Roland Barthes, La camera chiara, Einaudi, Torino 2003
Zygmunt Bauman, Gli usi postmoderni del sesso, Il Mulino, Bologna 2013
Aldo Carotenuto, Eros e Pathos, Bompiani, Milano 2015
Byung-Chul Han, Eros in agonia, Nottetempo, Roma 2015
Byung-Chul Han, La società della trasparenza, Nottetempo, Roma 2014
Umbero Galimberti, Le cose d’amore, Feltrinelli, Milano 2013
Romano Gasparotti, Filosofia dell’Eros, Bollati Boringhieri, Torino 2007
Julia Kristeva, Poteri dell’orrore, Spirali, Milano 2006
Octavio Paz, La duplice fiamma. Amore ed erotismo, SE, Milano 2006
Platone, Simposio, Feltrinelli, Milano 1995
Byung-Chul Han, who teaches Philosophy and theory of the Media in Berlin, theorizes in his book Agony of the Eros the death of Eros, killed by narcissism and the culture of assimilation. In the society of performance, characterised by the obsession to emerge, often in pathological self-reference, the Other tends to be degraded to a mere mirror of one’s own ego, a source of confirmation and consensus for a subject in the hypertrophic quest for recognition. Reducing the Other to the self, one’s own ideals and fantasies, is equivalent to depriving oneself of the emancipating strength of Eros, which is synonymous with going out of oneself, interruption of solipsism and repetition and which appears as a singular and irreducible event, always beyond the tasks that we set ourselves and the control we exercise over ourselves.
Symmetrically to the erosion of the Other is the progressive pornification of Eros, which Han analyses in another book, The transparent society, in which he reflects on transparency as an ideological base of the digital society. The culture of exposure/exhibition of the self, as presupposed by the social networks, which extends from the body to words, from thoughts to fantasies, cancels out every possibility of erotic communication, assigning everything to a careless, pleasurable, positivity which is more suitable to the genre of immediate pleasure (I like/I don’t like it) than of loving and which, to the contrary of desire, does not allow any imaginative deviation. Continuing the observations of Roland Barthes in Camera Lucida, Han reminds us that a semantic opacity, an ambiguity, belongs to the erotic, which opens up only to the observer who lingers and contemplates where pornography begins, exactly where the secret disappears to the benefit of total self-ostentation. The presence of the punctum, which according to Barthes distinguishes the erotic image from the pornographic one does not produce pleasure, but a wound, a deep emotion, a disturbance that sets off thought and projects desire beyond the self. Pornographic images, on the other hand, do not offer anything to read, they are post-hermeneutic: they are emptied in consumption and in the spectaculum. In the transparent society, which does not tolerate gaps in information or in vision, love risks becoming a formula for enjoyment, in which the other is only the object of excitement: pornography.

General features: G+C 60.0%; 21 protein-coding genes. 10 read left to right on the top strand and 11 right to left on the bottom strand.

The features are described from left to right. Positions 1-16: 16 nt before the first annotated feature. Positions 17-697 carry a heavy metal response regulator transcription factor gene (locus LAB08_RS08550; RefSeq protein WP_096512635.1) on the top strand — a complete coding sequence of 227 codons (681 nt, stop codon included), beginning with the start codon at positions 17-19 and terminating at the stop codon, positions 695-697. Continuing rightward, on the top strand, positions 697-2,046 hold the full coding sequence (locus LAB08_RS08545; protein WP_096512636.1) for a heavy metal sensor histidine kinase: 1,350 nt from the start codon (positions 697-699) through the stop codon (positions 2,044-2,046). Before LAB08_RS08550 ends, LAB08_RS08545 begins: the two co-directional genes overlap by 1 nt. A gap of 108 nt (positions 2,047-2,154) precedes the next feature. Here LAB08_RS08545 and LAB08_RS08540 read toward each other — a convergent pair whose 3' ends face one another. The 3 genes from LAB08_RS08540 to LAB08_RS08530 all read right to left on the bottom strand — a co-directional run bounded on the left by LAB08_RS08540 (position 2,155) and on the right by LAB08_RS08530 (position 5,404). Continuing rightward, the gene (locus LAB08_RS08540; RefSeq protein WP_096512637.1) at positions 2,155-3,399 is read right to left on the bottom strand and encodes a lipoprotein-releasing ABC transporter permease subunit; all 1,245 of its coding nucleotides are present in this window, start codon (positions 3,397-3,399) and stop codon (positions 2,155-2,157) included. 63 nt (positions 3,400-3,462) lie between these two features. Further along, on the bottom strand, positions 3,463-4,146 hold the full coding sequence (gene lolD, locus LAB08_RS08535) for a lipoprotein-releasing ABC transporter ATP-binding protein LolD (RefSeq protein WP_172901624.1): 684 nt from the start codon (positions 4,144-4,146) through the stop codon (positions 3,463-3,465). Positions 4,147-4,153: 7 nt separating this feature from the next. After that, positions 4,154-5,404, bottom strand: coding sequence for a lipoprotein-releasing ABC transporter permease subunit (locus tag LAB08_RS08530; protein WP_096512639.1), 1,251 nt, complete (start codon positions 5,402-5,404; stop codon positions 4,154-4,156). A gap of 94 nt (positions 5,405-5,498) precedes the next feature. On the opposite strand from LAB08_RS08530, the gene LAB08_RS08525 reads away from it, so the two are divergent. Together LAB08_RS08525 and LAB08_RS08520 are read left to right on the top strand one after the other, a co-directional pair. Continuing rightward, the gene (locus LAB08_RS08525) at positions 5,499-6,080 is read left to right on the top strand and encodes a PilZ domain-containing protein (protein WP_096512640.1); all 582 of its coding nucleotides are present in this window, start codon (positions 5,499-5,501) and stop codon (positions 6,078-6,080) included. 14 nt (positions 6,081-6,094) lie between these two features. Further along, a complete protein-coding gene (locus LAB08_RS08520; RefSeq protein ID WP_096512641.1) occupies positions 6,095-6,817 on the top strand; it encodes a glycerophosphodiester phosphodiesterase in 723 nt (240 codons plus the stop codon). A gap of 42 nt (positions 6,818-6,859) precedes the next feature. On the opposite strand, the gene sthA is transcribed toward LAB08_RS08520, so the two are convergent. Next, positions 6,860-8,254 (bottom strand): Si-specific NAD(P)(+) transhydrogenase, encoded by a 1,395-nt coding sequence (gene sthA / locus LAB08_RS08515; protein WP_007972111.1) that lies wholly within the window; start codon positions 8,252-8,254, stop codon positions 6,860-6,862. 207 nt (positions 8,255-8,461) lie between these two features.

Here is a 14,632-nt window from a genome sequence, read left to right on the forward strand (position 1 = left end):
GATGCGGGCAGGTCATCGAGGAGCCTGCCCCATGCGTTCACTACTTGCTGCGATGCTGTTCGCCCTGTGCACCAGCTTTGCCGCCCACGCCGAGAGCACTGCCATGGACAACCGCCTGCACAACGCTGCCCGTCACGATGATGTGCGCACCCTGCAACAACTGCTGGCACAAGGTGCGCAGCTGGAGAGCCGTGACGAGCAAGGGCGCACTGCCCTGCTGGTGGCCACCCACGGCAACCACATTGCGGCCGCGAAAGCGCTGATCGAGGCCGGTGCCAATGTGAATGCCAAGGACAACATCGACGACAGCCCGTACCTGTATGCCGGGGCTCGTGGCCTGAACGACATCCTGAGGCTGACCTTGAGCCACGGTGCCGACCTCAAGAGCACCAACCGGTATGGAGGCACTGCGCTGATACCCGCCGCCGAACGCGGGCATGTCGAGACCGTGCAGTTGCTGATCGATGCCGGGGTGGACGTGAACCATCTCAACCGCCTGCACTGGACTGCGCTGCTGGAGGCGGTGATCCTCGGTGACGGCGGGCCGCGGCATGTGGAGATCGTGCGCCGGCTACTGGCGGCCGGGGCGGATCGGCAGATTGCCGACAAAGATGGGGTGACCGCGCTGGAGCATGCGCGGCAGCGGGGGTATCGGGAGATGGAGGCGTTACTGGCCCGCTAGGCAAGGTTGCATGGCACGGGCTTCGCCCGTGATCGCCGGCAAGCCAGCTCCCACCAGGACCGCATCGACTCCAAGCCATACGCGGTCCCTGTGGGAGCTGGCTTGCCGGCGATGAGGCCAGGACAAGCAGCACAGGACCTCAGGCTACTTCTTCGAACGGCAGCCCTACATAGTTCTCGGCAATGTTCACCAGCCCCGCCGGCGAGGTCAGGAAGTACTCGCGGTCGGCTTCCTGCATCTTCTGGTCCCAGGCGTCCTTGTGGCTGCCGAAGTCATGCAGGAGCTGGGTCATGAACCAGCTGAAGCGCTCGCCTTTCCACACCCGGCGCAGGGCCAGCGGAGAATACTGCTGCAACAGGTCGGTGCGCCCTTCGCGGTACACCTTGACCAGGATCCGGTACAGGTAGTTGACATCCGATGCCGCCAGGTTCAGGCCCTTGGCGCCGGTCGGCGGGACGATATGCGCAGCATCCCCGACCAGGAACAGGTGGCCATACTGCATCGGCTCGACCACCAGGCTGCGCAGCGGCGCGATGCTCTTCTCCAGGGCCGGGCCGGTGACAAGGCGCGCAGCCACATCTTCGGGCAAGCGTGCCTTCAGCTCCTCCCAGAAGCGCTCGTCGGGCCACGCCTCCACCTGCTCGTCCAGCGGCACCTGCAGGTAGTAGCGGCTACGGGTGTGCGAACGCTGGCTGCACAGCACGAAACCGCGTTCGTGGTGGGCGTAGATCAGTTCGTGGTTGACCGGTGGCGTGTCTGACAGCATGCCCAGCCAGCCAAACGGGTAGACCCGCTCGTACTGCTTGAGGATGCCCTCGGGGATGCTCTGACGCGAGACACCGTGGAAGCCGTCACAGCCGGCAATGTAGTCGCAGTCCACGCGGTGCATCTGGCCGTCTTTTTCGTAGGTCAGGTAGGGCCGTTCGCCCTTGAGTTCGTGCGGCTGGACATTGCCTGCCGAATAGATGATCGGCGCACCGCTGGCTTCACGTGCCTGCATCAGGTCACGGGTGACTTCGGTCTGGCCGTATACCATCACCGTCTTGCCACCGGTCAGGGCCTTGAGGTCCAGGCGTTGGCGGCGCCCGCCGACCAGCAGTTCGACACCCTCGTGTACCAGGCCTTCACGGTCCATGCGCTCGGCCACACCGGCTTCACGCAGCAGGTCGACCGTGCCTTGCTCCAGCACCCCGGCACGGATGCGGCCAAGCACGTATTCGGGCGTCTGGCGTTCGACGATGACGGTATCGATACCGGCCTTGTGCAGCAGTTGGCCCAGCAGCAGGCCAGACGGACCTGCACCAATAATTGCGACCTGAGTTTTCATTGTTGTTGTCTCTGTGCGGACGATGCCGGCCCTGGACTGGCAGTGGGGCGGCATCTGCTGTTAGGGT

The considerations of Zygmunt Baumann go in a direction converging with that of Han. In On Postmodern uses of sex, the sociologist explains how the current version of sexual activity is concentrated exclusively on its orgasmic effect. Bauman’s theory is that in the postmodern age, eroticism has been released from both the function of reproduction and love, to become a cultural norm, taking on an importance that it did not have in the past, but at the same time, it has an original lightness and volatility, precisely of our times. On closer examination, the emancipation of eroticism has not produced any liberation because if it is true that it has had amongst its consequences an apparently freer sexuality, it also responds to the imperatives of the performance and the new micropowers. The real problem, however, that postmodern eroticism induces is that total lack of a norm, not in the moralistic sense of the term, but of accepted and shared social behaviour, and the few empirical rules that emerge, increase the confusion due to apparently insoluble contradictions. Postmodern culture magnifies the powers of sex and encourages infusing every corner of the world and life with erotic meaning and, at the same time, the rules of political correctness forbid treating the other as a pure sexual object. The result is a situation full of psychic neuroses, “all the more serious due to the fact that it is no longer clear what the norm is and consequently which type of conformity to the norm can heal them.”